How to Shop for a Mortgage

How to Shop for a Mortgage

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The mortgage market is more complex than it was before the last recession hit, making it more difficult for consumers to obtain financing. Tighter lending requirements, more stringent federal oversight and a persistent abundance of homes in foreclosure continue to affect the market. You can shop for a mortgage and get approved for your home loan if you keep the following in mind.

1. Contact several lenders. Do not rely on just one lender to offer you information about mortgages. Plan to contact at least three lenders including your current bank, a credit union and other mortgage providers. Expect to be quoted different prices from each lender; consider using a broker that you have contracted to find you the lowest rate advises the Federal Reserve. A broker contract is important otherwise this professional may not be looking out for your best interests.

2. Understand your costs. When obtaining a mortgage, you will be quoted an interest rate, learn its loan length and know the down payment required to make this loan happen. To adequately compare your various loan options, you will need complete details from each offer. Rates, points and fees can vary; you’ll want a full and complete disclosure on your closing costs too.

3. Supply your documentation. You will need to furnish specific documents to your lender as condition for receiving a loan. These loan documents include receive pay stubs, your federal income taxes for the past two years and your bank statements. If you are self-employed, your lender may require that you furnish a profit and loss statement, proof of payment for your quarterly taxes or an asset statement reflecting your cash accounts.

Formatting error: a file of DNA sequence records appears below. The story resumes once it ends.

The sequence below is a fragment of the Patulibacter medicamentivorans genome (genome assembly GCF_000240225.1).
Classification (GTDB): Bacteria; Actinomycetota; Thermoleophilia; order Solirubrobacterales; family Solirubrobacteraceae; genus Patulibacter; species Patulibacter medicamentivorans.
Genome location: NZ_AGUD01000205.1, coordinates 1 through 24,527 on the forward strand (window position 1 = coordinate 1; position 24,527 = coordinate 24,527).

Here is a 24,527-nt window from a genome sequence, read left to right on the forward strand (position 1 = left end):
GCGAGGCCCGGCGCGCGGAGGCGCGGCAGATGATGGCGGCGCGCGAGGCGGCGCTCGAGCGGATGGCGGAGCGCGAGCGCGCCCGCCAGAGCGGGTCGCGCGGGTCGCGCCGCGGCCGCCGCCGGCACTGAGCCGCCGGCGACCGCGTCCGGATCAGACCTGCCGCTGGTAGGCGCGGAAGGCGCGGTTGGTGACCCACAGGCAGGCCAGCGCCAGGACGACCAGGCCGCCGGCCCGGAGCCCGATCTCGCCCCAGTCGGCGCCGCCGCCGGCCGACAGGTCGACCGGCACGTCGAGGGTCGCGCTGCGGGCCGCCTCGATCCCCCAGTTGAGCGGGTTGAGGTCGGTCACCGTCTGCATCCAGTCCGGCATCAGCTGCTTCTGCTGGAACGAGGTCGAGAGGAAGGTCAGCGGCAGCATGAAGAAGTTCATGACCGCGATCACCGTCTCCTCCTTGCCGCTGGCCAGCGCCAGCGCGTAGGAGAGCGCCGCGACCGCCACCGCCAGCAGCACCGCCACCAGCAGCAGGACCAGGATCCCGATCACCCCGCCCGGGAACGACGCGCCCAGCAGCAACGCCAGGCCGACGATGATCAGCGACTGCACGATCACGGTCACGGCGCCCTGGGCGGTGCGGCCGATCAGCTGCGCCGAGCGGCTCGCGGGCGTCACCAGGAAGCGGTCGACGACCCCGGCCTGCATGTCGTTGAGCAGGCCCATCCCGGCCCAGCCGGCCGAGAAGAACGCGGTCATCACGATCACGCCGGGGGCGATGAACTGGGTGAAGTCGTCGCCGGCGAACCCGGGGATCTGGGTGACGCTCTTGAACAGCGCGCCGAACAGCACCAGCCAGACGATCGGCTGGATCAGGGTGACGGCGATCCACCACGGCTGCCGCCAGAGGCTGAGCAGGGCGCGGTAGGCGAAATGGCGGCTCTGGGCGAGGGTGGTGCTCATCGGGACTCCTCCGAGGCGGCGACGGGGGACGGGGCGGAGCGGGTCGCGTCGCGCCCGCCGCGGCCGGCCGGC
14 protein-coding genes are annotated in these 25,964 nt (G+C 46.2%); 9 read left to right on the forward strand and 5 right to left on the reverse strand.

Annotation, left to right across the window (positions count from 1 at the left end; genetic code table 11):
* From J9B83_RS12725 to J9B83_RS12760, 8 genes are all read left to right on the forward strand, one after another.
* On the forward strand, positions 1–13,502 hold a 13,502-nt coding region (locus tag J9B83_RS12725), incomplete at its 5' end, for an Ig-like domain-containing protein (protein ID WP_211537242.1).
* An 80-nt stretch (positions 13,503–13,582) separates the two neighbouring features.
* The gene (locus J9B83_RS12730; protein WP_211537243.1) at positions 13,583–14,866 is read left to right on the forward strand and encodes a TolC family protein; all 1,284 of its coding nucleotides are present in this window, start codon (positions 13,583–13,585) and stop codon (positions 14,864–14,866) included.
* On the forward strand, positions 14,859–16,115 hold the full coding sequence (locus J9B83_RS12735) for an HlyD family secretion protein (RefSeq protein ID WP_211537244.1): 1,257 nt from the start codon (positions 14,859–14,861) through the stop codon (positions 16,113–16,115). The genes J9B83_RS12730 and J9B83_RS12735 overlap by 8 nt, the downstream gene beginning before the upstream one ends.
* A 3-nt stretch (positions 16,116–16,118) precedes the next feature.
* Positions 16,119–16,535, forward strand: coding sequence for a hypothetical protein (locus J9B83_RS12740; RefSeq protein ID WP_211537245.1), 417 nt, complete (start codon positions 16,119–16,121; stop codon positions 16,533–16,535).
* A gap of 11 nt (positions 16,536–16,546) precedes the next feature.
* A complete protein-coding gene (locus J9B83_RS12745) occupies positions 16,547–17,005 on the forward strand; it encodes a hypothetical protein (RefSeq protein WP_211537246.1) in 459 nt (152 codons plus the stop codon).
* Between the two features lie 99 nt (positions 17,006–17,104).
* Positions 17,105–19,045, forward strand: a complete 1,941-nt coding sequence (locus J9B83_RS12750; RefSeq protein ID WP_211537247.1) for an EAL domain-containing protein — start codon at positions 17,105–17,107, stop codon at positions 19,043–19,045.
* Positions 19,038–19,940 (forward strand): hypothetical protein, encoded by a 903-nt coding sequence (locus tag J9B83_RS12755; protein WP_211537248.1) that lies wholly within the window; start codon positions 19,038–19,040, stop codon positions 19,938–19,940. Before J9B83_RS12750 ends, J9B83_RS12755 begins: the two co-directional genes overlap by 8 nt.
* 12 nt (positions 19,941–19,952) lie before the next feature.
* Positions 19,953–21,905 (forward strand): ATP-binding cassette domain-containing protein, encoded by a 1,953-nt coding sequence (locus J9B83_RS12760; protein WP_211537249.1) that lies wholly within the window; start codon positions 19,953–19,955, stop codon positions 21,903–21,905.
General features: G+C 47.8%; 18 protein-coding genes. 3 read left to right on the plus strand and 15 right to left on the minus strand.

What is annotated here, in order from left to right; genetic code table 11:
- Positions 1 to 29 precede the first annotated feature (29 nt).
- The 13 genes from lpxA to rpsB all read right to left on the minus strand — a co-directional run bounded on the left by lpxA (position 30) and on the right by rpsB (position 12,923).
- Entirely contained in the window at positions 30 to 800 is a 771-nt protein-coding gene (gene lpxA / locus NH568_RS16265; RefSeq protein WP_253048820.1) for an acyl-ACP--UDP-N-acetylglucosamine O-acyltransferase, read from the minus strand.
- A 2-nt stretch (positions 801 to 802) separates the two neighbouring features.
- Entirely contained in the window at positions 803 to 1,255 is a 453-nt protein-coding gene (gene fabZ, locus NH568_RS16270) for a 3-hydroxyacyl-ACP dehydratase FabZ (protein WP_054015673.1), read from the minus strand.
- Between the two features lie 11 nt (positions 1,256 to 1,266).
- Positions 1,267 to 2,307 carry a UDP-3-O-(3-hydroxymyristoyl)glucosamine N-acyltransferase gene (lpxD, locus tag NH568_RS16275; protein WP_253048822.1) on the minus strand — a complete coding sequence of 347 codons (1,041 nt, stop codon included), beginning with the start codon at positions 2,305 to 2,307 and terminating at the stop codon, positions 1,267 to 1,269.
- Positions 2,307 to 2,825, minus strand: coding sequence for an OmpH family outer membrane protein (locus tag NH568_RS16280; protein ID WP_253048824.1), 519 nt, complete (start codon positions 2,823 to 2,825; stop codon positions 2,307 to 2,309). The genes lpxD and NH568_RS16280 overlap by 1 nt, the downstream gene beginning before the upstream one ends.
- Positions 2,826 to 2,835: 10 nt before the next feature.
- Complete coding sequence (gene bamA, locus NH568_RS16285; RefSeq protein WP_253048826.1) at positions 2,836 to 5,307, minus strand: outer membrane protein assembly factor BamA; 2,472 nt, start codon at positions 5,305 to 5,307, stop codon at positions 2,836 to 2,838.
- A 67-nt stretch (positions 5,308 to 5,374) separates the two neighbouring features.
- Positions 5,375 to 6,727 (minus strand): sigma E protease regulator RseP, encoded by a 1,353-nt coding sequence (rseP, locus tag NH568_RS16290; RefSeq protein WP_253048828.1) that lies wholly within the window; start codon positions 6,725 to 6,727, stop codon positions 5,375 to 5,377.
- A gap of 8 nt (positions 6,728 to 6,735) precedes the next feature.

4. Negotiate for the best deal. After comparing as many as five or six loan offers, you may be satisfied with the loans as presented to you. However, you can still negotiate with your lender to obtain the best deal possible. Your interest rate is based in part on your credit rating. If you have excellent credit, a score about 750, you should be offered the most competitive rate. Closing costs are another matter for negotiation and some of those costs can be absorbed or waived by your lender. Once you have found the mortgage that you like, lock-in the rate to protect you from possible rate increases.

5. Agree to your loan. As soon as you know which loan is right for you, notify the lender that you accept his or her terms. Get this information in writing and work diligently to bring your home to closing. If your home closing falls outside of the lock-in period, your loan rate might change. Work with your real estate agent to ensure that all inspections are completed on time.

Loan Considerations

Use a mortgage worksheet to compare various loan offers. Include all data such as points, escrow costs, property taxes, homeowners association fees and insurance. Evaluate your offers based on this information and then make your decision based on the information at hand.

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About Author

Matthew C. Keegan

Matt Keegan is a freelance writer and editor as well as publisher of "Auto Trends Magazine", an online publication. Matt covers campus, consumer, business and financial topics on various websites and weblogs, and has been published in the "Houston Chronicle", "Sam's Club Magazine" and "Wisconsin Golfer".